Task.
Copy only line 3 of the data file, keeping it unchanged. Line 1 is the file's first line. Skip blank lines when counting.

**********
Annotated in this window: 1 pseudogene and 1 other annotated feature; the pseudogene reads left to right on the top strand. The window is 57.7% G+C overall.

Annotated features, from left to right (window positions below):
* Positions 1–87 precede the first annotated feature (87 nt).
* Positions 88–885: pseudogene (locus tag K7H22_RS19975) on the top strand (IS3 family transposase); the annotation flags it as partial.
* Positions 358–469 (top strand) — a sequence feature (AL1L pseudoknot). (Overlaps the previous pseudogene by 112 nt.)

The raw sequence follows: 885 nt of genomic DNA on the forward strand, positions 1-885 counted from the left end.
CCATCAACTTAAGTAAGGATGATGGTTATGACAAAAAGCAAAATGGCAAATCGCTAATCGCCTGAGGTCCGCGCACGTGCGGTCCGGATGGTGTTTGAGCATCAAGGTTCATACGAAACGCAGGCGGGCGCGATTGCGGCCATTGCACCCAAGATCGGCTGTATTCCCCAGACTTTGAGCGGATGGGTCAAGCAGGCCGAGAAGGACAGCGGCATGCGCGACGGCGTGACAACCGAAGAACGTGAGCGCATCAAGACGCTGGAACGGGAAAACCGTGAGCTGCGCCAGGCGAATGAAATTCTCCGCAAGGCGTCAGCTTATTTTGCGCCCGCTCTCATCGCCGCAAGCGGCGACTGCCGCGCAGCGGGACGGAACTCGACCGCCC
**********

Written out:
* Positions 1–87 precede the first annotated feature (87 nt).